Can you talk a little bit about what it was like being one of the only students of color in SMTD and I assume in your undergrad as well?
It was definitely something very apparent. I think I could count on one hand the number of students of color in my undergrad. I'm pretty sure there were no more than three or four black people in the string department during my time at Indiana University, which is one of the largest music programs in the nation. I mean, that just speaks for itself. I would say that at that time I had such a close knit group of friends and a community, and that's what I stuck with during my four years at Indiana.
When I got to Michigan, I started to ask “what am I going to do? How am I going to use the cello and my music to represent myself?” So, that led me to performing my recitals, the curation of other projects including my radio show, Voices Unheard. It also led me to work with the Sphinx Organization as the audience development coordinator, going out to different communities and sharing the mission of the work of Sphinx. There is still a lot of work to be done.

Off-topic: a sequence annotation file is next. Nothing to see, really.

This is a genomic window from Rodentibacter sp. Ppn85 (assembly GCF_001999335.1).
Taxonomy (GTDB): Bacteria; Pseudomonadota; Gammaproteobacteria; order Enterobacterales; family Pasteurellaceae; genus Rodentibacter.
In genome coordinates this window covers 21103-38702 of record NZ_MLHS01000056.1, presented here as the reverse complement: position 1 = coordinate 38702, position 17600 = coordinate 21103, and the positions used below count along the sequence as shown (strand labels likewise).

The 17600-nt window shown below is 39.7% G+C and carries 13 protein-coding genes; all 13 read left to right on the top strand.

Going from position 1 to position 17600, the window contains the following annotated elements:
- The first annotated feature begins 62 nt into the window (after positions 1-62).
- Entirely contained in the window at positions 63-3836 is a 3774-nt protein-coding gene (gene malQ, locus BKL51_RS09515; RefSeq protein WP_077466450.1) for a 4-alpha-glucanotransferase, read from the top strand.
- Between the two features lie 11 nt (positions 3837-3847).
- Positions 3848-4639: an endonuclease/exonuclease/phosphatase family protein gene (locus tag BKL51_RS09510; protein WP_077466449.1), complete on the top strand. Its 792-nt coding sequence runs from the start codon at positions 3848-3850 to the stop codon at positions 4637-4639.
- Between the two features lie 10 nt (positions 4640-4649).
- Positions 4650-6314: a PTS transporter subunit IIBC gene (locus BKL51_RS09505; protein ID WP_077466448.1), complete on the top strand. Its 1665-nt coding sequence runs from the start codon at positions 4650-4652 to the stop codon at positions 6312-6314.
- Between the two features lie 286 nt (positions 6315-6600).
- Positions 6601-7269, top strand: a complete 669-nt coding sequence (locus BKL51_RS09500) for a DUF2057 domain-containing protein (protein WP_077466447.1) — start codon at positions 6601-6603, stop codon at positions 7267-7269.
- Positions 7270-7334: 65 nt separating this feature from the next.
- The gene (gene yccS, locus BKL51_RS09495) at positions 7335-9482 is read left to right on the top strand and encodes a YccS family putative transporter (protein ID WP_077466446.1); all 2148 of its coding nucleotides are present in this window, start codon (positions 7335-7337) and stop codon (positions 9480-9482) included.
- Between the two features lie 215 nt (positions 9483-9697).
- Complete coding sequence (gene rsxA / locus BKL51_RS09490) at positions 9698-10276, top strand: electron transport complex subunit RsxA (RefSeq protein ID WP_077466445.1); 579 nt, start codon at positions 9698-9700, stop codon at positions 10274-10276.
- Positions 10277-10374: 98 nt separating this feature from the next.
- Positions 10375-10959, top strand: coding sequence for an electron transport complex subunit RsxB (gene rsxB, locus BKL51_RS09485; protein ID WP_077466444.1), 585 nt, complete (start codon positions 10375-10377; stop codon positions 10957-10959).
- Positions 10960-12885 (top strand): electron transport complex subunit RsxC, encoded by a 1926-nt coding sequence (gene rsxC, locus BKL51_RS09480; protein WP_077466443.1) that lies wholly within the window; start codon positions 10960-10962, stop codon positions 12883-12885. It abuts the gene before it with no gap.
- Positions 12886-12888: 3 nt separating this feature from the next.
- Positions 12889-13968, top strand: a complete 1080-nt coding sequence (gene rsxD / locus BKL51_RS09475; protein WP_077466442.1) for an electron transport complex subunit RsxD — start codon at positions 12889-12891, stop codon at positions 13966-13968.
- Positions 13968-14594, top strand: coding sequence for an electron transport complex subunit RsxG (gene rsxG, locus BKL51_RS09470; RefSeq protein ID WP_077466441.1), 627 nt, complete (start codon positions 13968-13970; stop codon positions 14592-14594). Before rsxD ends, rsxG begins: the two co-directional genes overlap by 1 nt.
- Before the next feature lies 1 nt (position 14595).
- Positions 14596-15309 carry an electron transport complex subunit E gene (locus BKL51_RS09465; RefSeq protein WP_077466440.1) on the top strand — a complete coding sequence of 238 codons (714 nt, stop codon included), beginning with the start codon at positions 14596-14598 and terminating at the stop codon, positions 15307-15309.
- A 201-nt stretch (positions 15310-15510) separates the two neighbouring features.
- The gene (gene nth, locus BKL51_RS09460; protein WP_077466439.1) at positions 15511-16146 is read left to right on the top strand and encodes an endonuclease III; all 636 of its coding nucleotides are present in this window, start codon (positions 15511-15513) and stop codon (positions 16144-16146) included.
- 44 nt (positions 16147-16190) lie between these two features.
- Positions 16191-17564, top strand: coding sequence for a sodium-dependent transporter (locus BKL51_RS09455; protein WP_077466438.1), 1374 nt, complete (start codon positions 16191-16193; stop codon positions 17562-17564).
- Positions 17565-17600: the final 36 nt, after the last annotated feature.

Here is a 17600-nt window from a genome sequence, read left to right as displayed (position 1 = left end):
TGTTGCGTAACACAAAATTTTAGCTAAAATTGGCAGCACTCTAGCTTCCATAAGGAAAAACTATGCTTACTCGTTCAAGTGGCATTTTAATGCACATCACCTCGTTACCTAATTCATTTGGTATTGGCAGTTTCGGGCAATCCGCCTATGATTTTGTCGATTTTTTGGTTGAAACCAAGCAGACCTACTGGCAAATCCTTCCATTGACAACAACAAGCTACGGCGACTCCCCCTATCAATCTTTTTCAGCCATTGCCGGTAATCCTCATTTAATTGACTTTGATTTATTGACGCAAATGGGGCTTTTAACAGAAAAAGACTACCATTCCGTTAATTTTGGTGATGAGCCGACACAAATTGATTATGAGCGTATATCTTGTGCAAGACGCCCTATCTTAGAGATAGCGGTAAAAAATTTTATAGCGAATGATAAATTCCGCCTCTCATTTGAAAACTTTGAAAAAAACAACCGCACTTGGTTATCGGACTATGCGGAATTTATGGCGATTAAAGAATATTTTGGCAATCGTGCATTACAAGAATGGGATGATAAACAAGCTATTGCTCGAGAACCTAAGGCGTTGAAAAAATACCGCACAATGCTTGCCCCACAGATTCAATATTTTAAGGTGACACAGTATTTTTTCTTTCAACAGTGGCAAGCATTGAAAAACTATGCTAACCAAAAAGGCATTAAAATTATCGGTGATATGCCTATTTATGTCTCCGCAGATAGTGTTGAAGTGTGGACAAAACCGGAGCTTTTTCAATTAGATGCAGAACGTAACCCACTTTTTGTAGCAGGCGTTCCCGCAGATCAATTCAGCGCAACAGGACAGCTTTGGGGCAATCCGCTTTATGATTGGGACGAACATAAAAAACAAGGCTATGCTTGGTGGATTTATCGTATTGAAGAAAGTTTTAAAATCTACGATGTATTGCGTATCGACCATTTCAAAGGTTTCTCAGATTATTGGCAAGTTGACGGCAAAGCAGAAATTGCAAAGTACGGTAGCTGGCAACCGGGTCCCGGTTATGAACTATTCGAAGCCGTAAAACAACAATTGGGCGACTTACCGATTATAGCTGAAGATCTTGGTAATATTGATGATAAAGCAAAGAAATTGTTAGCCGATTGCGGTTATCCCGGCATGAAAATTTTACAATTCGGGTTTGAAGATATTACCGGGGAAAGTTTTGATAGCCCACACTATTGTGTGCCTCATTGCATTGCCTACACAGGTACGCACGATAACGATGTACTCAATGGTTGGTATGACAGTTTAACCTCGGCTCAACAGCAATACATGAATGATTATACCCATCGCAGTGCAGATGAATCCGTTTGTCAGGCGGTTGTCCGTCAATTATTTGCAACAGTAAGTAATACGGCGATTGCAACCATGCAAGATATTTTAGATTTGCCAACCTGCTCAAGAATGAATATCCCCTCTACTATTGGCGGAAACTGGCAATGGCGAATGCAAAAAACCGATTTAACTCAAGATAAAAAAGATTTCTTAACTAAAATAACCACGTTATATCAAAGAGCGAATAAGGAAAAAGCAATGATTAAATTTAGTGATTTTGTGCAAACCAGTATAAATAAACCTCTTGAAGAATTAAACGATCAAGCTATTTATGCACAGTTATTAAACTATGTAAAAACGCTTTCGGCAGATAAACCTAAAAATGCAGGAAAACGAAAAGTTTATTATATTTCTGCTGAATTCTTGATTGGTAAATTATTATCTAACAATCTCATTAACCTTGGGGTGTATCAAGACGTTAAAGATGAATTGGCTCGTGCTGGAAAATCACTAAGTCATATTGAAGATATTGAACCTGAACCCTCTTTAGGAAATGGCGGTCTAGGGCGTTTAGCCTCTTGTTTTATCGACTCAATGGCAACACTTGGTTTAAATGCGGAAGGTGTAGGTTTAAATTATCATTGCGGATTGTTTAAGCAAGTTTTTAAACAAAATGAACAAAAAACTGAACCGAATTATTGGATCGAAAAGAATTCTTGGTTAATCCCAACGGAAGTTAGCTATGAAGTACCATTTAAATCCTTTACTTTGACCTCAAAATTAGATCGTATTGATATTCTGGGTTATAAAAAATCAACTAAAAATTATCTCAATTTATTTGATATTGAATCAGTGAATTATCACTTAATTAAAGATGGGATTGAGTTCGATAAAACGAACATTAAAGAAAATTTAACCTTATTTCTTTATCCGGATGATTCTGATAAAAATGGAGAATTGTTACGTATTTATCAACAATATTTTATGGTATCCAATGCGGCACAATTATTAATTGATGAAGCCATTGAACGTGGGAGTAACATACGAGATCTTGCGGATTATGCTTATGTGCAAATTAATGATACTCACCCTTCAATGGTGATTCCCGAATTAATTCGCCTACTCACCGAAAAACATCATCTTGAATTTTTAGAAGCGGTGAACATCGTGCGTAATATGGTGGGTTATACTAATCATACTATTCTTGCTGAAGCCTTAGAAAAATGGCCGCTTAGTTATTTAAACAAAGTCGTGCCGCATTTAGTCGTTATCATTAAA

Kamyron Williams, cellist, is a performer and teaching artist driven by diverse repertoire, inclusive representation in classical performance, and sharing music beyond the concert hall. Kamyron deeply believes in using music as a vehicle for social change and has recently enjoyed unique collaborations with Palaver Strings, ArcaSōnica, Exigence Vocal Ensemble, Ann Arbor Camerata, Ypsilanti Youth Orchestra, Our Own Thing Instructional Program, and the Sphinx Organization. Recognized as a Michigan Artist Citizen, he has held teaching positions with various arts organizations including Detroit Symphony Orchestra’s Civic Youth Ensembles and Crescendo Detroit. Kamyron is also a radio DJ at 88.3 WCBN-FM Ann Arbor, where he hosts a weekly show highlighting underrepresented composers and conversations with local artists. Kamyron is based in Ann Arbor, Michigan, and maintains an active freelance schedule consisting of teaching and performing throughout the Midwest and the East Coast. He is wholly indebted to all of his teachers and mentors including Eric Kim, Susan Moses, Anthony Elliott, and Amir Eldan.